The UniBond Aero 360° Pure is the clear market leader in moisture absorbers and traps. There are other moisture absorbers on the market, but Henklel, the German chemical company behind the UniBond Aero 360 are the first to effectively brand and market such a product, which is partly down to its success.
In this review we’ll investigate how it works and how effective it is at controlling humidity. To maintain a coherent structure we’ll review it against our standard dehumidifier criteria. However, remember that while the Aero 360 will stop the worst effects of humidity in a single, well-sealed room, it will not control the humidity of a house, which if you’re looking at this product may be what you actually need. Check out our best buy (some are surprisingly cheap) dehumidifiers here.
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- It works better than similar moisture absorbers
- Easy to see how much water is being collected
- Well designed: easy to pour away water and insert absorber material
- Requires refills
- Surprisingly large
- No replacement for a plug-in dehumidifier
|Value for Money|
With regard to the features of the Aero 360, don’t be fooled by the American-style sales blurb. Our favourite quote from the sales pitch is when they call the Aero 360 an “aerodynamic device”, which implies that the device moves the air in an active way. In reality the device just sits there and the air swirls around it like it’s swirling around your hands right now. The truth is, moisture in the air diffuses very rapidly so any imbalance in the moisture concentrations are quickly evened out, therefore it doesn’t need to actively move the air.
The second bugbear of ours is the way that the moisture absorber tablet is talked up. The “40% improvement” is because the ridges in the tablet increases the surface area in contact with the air.
Beyond the ridges, the tablet features a distinct blue side and a white side, with one being the salt-based material that extracts the water from the air and the other being the odour eliminator. The odour eliminator is essentially the same material as can be found in those Neutradol blocks that some people keep in their homes.
To insert the tablet, first you find the notch in the top of the plastic cage and fold one of the sides down. Then you’ll notice a plastic rod sticking up, which you put through the hole in the middle of the tablet with blue side down. Fold the cage back up and you’re done with the set up.
One of the biggest drawbacks to the Aero 360 is that the moisture absorbing tablets have to be replaced on a regular basis as they become dissolved by the water that they collect on their surface. UniBond claim that these will require replacing every 3 months, however real-world usage proves that this is more likely to be every month. As opposed to these salt-based moisture traps, silica-type moisture absorbers can be ‘regenerated’ in the microwave, eliminating the need for continued purchases. Having said this, the Aero 360 is much more effective at removing moisture than silica-type absorbers.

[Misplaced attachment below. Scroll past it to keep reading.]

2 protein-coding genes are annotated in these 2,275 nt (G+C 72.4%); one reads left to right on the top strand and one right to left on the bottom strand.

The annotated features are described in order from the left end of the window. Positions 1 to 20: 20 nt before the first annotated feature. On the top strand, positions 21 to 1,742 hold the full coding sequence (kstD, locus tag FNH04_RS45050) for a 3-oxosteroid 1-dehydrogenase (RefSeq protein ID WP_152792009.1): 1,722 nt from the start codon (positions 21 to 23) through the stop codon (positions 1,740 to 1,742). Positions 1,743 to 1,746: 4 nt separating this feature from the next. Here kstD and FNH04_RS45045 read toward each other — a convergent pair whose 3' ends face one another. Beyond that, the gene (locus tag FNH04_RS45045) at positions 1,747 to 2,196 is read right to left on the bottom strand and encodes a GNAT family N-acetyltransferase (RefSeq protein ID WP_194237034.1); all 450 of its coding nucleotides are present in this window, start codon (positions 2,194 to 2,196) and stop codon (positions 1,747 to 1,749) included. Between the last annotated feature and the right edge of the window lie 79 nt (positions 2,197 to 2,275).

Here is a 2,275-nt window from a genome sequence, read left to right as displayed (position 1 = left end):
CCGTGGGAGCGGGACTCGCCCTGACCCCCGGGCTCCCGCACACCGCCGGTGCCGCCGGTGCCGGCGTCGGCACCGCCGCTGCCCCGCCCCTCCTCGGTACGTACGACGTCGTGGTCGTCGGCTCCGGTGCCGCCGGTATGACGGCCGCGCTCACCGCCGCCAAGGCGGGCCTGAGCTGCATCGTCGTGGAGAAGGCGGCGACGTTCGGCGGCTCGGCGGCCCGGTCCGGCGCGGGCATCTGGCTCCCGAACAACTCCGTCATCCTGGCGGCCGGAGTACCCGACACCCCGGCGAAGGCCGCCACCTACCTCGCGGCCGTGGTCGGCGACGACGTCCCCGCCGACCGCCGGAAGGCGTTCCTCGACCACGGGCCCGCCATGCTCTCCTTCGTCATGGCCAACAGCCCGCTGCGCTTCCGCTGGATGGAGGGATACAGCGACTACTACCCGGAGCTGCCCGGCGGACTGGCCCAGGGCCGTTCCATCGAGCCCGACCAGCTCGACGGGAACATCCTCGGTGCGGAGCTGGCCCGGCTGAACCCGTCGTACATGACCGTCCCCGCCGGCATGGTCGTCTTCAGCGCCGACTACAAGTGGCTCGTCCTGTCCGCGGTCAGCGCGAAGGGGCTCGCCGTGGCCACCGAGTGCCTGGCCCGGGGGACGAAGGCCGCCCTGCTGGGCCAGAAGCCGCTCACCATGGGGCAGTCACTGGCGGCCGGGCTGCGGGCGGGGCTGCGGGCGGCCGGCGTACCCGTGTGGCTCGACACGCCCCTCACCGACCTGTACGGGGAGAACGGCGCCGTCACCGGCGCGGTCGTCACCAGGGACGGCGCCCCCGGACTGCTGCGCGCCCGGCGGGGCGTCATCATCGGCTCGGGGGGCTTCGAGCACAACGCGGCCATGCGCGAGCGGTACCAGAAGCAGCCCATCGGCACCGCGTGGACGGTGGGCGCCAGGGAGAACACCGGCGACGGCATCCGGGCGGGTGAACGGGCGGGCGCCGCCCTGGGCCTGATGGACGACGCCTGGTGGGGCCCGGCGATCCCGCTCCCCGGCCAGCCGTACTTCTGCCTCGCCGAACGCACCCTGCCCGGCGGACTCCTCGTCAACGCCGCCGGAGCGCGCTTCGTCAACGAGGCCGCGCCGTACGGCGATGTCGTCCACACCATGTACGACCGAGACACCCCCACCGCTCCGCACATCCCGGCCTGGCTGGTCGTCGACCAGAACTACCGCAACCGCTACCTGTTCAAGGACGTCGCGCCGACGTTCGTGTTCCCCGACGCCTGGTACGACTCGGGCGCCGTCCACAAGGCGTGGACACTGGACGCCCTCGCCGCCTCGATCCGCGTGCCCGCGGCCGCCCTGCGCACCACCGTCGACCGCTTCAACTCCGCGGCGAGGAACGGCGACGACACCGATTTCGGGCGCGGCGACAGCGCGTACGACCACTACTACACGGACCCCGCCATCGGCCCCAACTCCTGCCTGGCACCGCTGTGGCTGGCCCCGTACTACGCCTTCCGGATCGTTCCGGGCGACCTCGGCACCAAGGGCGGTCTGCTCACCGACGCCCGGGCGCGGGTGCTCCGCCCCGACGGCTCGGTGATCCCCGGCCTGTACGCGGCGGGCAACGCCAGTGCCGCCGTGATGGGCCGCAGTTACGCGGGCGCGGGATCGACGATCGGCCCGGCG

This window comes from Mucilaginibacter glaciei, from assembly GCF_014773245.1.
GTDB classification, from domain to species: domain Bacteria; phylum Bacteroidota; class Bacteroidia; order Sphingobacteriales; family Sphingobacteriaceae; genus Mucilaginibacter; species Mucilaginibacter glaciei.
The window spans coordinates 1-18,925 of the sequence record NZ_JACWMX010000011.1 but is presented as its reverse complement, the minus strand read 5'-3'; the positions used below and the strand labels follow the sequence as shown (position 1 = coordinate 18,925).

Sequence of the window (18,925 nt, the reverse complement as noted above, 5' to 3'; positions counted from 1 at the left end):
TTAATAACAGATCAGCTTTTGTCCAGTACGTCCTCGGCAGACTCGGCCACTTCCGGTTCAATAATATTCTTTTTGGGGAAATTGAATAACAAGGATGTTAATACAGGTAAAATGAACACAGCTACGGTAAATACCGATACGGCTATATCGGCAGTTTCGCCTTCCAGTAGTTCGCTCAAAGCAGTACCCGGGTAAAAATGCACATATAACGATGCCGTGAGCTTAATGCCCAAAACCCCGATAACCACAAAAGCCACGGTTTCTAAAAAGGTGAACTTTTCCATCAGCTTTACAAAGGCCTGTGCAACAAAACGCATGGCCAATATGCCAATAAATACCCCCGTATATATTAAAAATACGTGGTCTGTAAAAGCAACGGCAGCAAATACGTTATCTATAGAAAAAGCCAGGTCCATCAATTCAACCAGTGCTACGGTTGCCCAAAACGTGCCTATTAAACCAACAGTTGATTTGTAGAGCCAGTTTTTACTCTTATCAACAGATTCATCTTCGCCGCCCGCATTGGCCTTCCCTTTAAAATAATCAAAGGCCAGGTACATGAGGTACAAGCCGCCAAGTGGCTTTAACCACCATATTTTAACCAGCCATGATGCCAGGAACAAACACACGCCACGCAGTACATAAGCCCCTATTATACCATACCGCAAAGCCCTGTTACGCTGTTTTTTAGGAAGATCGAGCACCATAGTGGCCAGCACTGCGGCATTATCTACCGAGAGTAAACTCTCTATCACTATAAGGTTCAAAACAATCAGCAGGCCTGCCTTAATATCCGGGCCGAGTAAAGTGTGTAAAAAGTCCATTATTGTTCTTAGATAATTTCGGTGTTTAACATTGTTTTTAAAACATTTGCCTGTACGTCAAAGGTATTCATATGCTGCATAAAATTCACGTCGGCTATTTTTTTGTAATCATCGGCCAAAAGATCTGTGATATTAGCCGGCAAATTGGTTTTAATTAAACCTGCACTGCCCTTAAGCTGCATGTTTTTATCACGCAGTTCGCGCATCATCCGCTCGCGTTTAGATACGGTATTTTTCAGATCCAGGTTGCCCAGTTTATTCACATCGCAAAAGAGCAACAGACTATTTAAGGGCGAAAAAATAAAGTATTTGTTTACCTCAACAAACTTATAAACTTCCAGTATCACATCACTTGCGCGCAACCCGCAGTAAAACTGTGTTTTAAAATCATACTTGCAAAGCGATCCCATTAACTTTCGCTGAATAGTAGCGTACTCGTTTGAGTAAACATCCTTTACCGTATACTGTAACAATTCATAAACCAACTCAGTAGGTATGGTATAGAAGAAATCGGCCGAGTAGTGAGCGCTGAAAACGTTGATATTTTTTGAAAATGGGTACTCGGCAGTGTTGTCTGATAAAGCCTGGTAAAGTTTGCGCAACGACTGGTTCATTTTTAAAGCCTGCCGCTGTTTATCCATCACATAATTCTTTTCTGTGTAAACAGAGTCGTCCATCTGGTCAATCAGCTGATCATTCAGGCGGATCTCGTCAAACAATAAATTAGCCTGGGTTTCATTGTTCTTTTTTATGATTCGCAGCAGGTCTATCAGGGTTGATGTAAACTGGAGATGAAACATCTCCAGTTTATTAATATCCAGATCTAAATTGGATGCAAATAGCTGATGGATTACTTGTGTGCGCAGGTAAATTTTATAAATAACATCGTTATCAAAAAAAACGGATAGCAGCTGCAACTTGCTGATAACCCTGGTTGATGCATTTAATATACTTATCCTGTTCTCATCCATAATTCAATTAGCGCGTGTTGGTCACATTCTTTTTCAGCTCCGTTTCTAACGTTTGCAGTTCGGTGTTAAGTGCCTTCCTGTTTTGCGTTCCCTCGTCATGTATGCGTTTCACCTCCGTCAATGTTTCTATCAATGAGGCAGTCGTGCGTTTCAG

The water drips down from the absorbing material into the large transparent base, which can hold nearly 2 litres before it needs emptying. Thankfully, emptying the Aero 360 is made very simple through the spout on the side.
The transparent water tank sits very tightly against the white plastic cage for the water absorbing material, so there’s almost zero chance of seeing leaks here.
Portability & Design
The unit was surprisingly large when we saw it in the flesh for the first time. We’re not saying that this is a bad thing however, as more surface area means more humidity can be removed, but it’s just something to note. It has dimensions of 24.2cm high by 11.9cm deep by 18.9cm wide, so it could slightly dominate a windowsill, if that’s where you’re planning to put it.
As it is likely to be out on show, it’s a good job that it looks quite modern and looks particularly good when compared to the white trays of calcium chloride salt crystals that this competes against.
As well as being aesthetically pleasing, for what is a low price it seems thoughtfully designed, with the very handy spout making it very easy to pour water away. Also, inserting the water absorbing tablets is very quick and tidy.
It’s a simple task to move the unit around when it hasn’t got water in as it weighs just under a kilogram. However, as it lacks any sort of handle it can prove a little tricky to move around when the water tank is full. The weight of the water can add a couple of kilograms, so I made sure to only hold the transparent bucket when picking the unit up.
OK, so compared to any sort of plug-in dehumidifier there is absolutely no contest on what will absorb the most water. You’d likely fill a 2 litre water collection bucket on one of our top pick dehumidifiers once per day, whereas you may only fill the Aero 360 once per week. To make a noticeable difference to the humidity of a room you should keep the room tightly sealed by keeping doors shut, closing windows and blocking drafts. This should limit diffusion of moisture vapour from the more damp areas of the home into the room you wish to dry.
Despite these slightly negative comments, we are actually very impressed with the amount of water the Aero 360 extracts when compared to other moisture absorbing devices on the market. Provided the room it’s located in is somewhat sealed, it should definitely help to reduce the condensation and mould in that particular room.
UniBond 1807937 Aero 360 Pure Review – Value for Money
Considering its extraction performance compared to the competition, the UniBond Areo 360° Pure represents very good value for money. This was even before we saw the dirt-cheap prices they are being flogged at in this shop, so it’s worth checking that before going further.